On the same note, Mesorah (tradition) plays a crucial role in halachic decision-making. AI lacks the ability to access anecdotal material or personal experiences passed down through generations of scholars. Mesorah encompasses not only the oral teachings received from one's teacher, but also the observation of how the teacher applied halachic rulings in practical cases.4

An intriguing statement often quoted in halachah is that “the opinion of the lay people is the opposite of the Torah’s opinion.”5

The Rebbe explains that this refers to people who have indeed learned and are perhaps very knowledgeable in halachah. However, even such individuals miss a vital component of the halachic decision-making process if they lack practical experience.6

It is not for naught that the Talmud states, “Shimush is even greater than learning.”7

In other words, an AI may have learned a lot and appear more “knowledgeable” in many ways, but it may still be considered “an ignoramus” for our purposes.

Although we may not technically have the original semichah (see What Is a Rabbi? - A Brief History of Rabbinic Ordination (Semichah)), for one to be considered a rabbi, he still needs to be ordained and have shimush.8

Divine Help

In addition to the reasons outlined above, when a rabbi approaches the halachic decision process with proper preparation (i.e., shimush) and the appropriate humility and fear of heaven, then he receives siyata dishmaya, help from Heaven, ensuring that he will rule correctly in that specific situation. This is because the rabbi is following what the Torah9 itself enjoins us to do.10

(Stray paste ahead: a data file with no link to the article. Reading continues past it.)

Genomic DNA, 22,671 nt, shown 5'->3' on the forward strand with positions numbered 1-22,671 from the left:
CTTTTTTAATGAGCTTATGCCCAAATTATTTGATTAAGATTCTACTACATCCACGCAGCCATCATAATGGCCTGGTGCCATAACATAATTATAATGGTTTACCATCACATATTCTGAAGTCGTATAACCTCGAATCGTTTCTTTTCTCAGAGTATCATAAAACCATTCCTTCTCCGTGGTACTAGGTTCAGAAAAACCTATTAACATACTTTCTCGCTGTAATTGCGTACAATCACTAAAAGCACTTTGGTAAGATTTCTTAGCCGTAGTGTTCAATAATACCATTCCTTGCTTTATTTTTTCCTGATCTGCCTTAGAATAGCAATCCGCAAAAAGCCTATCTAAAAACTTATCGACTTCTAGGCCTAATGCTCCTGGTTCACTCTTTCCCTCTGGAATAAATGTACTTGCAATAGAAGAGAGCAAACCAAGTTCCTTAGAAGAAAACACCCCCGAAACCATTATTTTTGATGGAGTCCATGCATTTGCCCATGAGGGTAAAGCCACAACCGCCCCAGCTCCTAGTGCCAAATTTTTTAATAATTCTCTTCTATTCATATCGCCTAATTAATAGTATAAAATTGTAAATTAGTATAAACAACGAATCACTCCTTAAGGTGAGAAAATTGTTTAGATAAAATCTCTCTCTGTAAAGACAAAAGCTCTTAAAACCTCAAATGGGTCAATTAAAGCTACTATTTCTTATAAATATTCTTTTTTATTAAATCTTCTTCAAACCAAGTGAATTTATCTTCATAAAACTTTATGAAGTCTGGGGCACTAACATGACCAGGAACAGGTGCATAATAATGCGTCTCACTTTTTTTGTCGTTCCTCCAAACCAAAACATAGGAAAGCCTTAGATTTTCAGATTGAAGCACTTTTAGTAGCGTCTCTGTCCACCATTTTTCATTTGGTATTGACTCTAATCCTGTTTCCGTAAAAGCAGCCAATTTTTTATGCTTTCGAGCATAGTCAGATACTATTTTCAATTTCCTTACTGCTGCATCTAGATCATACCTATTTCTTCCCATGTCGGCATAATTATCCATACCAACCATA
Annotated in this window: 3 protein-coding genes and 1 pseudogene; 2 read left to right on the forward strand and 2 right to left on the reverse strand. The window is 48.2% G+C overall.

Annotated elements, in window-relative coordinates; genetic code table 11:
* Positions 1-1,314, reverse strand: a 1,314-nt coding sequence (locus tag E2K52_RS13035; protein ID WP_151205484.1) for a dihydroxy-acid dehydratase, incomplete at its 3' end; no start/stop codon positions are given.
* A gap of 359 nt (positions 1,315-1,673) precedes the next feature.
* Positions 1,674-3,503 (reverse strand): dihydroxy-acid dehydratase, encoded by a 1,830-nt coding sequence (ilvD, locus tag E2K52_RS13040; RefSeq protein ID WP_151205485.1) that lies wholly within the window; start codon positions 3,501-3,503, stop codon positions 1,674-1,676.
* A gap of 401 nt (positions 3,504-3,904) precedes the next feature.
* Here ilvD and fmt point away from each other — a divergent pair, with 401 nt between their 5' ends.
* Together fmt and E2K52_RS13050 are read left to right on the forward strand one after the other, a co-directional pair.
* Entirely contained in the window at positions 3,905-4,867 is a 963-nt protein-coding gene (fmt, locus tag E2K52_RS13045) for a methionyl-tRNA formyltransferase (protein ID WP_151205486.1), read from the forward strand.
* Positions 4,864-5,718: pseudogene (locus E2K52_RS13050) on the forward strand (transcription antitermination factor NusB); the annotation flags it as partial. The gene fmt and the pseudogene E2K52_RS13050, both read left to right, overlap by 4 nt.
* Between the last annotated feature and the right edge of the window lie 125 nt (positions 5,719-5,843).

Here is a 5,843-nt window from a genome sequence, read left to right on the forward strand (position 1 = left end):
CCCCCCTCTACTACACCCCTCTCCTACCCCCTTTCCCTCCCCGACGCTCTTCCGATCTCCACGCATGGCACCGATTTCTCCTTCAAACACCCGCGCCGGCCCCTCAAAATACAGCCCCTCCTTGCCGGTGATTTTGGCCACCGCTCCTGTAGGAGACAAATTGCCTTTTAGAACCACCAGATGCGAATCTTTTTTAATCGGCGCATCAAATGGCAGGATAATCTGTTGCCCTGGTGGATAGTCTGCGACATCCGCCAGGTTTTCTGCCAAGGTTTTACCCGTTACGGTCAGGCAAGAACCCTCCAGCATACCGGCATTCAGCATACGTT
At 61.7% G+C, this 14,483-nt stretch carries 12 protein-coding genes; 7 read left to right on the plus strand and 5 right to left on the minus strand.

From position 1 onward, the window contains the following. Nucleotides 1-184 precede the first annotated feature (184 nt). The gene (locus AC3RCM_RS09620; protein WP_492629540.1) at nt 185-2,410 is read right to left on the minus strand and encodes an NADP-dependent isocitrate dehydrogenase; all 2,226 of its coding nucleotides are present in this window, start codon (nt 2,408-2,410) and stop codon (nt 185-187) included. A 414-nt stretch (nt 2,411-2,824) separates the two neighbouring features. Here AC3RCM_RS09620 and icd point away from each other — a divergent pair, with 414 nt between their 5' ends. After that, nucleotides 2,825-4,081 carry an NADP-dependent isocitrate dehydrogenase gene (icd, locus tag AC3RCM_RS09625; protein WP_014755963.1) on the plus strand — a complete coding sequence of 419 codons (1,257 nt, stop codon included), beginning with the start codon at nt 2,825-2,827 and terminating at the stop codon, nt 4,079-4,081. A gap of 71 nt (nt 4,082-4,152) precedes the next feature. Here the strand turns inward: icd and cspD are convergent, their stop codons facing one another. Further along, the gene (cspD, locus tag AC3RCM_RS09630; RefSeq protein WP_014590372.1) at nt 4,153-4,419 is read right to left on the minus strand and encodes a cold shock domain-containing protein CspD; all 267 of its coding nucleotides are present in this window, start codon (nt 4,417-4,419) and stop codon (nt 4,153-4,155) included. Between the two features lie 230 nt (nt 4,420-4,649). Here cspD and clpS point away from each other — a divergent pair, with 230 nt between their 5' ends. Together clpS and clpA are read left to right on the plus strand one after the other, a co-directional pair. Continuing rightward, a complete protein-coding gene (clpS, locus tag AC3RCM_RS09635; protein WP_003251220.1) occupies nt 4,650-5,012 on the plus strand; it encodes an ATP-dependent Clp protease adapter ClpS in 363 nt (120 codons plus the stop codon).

A story often relayed by the Rebbe illustrates this point:

Rabbi Yechezkel Landau, the famed author of Noda B'Yehuda, served as the rabbi of Prague from 1754 to 1793. Once a group of scholars who wished to contest his rabbinic qualifications presented him with a series of questions in Torah law. These fictitious "cases" were carefully constructed to be as complex and as misleading as possible, so as to ensnare the rabbi in their logical traps and embarrass him with an incorrect ruling.

Rabbi Yechezkel succeeded in resolving all the questions correctly—all, that is, but one. Immediately, his detractors pounced on him, showing how his verdict contradicted a certain principle of Torah law.

Said Rabbi Yechezkel: "I am certain that this case is not actually relevant, and that you have invented it in order to embarrass me!"

"How do I know?" the rabbi continued. "Because I know that G‑d's Torah is true. You see, whenever a human being is called upon to decide a matter of Torah law, we are faced with a paradox: how can the human mind possibly determine G‑d's will? The laws of Torah are the wisdom and will of G‑d and the most basic laws of reality, preceding and superceding even the laws of nature. How is it that the finite and error-prone intellect is authorized to decide such Divine absolutes?

"But the Torah itself instructs that 'the Torah is not in heaven' but has been given to man to study and comprehend, and that whenever a question or issue of Torah law is raised, it is the human being, employing his finite knowledge and judgment, who must render a ruling. In other words, when a person puts aside all considerations of self and totally surrenders his mind to serve the Torah, G‑d guarantees that the result will be utterly consistent with His will.

"However," concluded Rabbi Yechezkel, "this 'guarantee' only applies to actual events, when a rabbi is called upon to determine what it is that G‑d desires to be done under a given set of circumstances, but not if his personal honor is the only issue at hand. Had you presented me with a relevant question, I know that I would not have erred, since I approached the matter with no interest or motive other than to serve the will of G‑d. But since your case was merely a hypothetical question designed to mislead me, my mind was just like every other mind, great and small alike—imperfect and manipulatable."

Now, while rabbis are assured of this assistance, we have no assurance that the same is granted to algorithms. For a fascinating dive into this topic, see The Difference Between a Rabbi and a Rav.